Trader's Tongue (Passive) - Initial skill for Male Survivor
- Through slick talking, you are able to persuade merchants to offer you better prices. From the description, I think this might only apply to buying, not selling. Prices decrease 5% per rank up to 25%. Two free points are available, which I will both get in updates which aren't part of the narrative. I won't be putting any more points into it other then the free ones - and I wasn't even planning to get one of the free ones because it costs you 3000 gold to learn that "free" skill. It would take so long for the additional 5% discount to pay for itself that it's just not worth it.
The skill points are better spent elsewhere. I'm not sure it even works properly, I think it might only work if the merchant's disposition is below a certain value, because I have two items with +1 to Trader's Tongue, and it doesn't seem to lower the prices when I wear them. Your reputation and disposition with the merchant probably has more to do with the price than Trader's Tongue.
Magic Barrier (Passive)
- This passive skill adds 5% to all your resistances per rank up to 25%. It's of questionable value since not a lot of regular enemies use elemental attacks. And later, Gold Charms give 40% to specific resistances, so if you have charm slots free, you can patch vulnerabilities there. There are far, far better ways to spend skill points then this, so only use it if you really need to.
- Charm lets you charm a hostile enemy, causing them to attack each other instead of you. At Rank 1, it lasts for 5 seconds, and affects enemies with spiritual resistance below 5. At Rank 5, it lasts for 25 seconds and affects enemies with spiritual resistance below 25. Each time you use it on an enemy, they resist it more - their spiritual resistance goes up by 10 each time you cast it on them, so you only can Charm them a certain amount of times before it no longer works. Bosses are immune.
Aura of Command
- This spell lets 1 to 5 summoned creatures follow you. Note that I said summoned creatures, not "creatures that YOU have summoned". You can steal enemy summons for yourself, or bring some of your own with you.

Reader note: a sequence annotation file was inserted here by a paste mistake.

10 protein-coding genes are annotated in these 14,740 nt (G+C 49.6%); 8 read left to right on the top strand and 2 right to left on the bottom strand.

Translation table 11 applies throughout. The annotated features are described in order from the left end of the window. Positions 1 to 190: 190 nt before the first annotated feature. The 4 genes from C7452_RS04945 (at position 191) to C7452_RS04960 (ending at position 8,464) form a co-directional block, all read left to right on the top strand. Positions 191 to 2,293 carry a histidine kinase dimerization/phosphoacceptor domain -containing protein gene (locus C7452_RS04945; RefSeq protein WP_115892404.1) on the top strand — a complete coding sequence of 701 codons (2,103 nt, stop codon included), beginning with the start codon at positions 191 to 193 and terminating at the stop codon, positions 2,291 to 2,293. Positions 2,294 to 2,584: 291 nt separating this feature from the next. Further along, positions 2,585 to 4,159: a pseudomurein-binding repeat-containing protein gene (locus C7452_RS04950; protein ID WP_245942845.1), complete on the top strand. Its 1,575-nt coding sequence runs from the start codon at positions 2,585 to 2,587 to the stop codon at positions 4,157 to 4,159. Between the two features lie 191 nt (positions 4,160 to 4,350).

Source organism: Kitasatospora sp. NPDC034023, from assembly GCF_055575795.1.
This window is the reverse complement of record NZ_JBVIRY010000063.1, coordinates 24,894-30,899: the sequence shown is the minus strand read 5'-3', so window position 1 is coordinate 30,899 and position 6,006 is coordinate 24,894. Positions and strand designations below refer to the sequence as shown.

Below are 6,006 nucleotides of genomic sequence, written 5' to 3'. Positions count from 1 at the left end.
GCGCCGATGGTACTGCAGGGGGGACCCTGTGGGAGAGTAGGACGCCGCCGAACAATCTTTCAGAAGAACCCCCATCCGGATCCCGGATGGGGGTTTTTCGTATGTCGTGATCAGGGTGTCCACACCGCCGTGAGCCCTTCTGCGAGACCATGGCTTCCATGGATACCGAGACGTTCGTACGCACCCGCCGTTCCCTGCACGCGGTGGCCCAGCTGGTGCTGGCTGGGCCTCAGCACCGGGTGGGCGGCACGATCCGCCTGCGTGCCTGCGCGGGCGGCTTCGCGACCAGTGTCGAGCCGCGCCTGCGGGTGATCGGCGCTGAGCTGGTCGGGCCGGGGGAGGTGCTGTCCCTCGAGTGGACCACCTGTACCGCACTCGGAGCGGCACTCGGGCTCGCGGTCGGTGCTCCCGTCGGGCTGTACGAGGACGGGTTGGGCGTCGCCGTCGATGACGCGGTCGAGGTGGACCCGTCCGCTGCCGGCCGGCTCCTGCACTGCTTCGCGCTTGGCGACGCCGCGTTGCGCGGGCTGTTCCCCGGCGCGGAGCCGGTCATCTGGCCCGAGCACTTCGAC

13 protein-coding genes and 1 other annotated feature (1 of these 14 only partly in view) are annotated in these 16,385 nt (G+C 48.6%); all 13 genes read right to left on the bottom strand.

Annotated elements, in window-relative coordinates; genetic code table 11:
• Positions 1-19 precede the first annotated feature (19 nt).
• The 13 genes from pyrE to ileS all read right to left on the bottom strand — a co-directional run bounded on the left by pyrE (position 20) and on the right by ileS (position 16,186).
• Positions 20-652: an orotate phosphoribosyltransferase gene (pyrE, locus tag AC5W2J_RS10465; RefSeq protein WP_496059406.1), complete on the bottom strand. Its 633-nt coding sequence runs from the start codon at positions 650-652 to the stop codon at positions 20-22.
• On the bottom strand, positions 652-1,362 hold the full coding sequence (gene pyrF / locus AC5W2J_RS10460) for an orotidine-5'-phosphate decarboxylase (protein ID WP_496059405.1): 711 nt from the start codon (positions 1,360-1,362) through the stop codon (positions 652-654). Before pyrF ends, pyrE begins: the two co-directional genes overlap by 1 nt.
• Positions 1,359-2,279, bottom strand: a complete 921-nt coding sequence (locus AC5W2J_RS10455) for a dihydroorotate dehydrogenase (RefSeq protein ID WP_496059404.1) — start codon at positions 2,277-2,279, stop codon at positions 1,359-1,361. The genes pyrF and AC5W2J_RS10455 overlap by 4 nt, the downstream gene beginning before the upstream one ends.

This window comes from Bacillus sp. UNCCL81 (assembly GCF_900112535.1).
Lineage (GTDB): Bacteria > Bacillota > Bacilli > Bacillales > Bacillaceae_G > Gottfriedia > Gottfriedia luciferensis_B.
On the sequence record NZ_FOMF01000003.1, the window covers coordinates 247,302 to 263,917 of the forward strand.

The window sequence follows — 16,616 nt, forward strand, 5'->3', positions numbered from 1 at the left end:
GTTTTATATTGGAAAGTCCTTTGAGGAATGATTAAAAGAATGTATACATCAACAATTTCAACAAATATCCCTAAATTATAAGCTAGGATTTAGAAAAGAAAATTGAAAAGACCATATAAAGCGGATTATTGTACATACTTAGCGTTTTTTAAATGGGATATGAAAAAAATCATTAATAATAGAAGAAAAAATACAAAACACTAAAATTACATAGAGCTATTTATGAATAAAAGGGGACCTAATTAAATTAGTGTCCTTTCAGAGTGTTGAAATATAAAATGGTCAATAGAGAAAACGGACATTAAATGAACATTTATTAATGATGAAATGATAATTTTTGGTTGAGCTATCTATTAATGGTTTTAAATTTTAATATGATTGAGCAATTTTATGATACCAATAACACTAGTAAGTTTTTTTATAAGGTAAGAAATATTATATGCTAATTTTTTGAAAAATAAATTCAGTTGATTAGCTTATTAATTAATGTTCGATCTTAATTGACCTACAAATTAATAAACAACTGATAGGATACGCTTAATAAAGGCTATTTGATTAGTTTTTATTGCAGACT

The Death Knight is an obvious choice, except that Aura of Command makes it lose its red lightning attack for some reason. It also works well with the Death Scorpion traps from the Deadly Gift skill.
It's most useful for turning enemy summons to your side, thus removing a thorn from your side and firmly planting it in your enemy's side.
Survivor's Instinct (Passive)
- This gives you the ability to regenerate your health. Slowly. Points decrease the interval between regeneration boosts. The healing factor is really very slow and useless. Only put points in if you can't afford potions and you like standing around a lot. I hope you have a book to read if you try healing from almost dead with this skill.
Class-based Combat Strategies
Survivors are excellent at defense, but they're not good at dealing damage or hitting things. Their best survival tactic is to use their relative silence and sneaking ability to hit-and-sneak to limit the number of foes they face at once, and use their high defense to avoid taking many hits from the enemies they do engage. Bows make an excellent choice as well since Survivors can use their Special Move sneak off to a different position and resume shooting (repeat). That is most effective at night, I'm not sure if it even works in full daylight, though. Pumping agility also works well for them in melee combat, because they get the highest defensive bonus from Agility, so they won't be taking many hits at all, so much so that the game had to give an artificial limit of a 19% chance to get hit, regardless of Agility.
The Survivor skill set is generally unfocused, with a smattering of different types of abilities, a large number of which are useful for all character types. All the thief-type skills are here, but combat wise, the only strategy it really claims as its own is detecting and deploying traps, and the use of daggers and poison as weapons.
It sometimes seems like it was the dumping ground for some skills which there wasn't room for in the other builds. Even so, the Survivor skill set was limited to only 24 skills, with the other 8 reserved for the Divine Skills.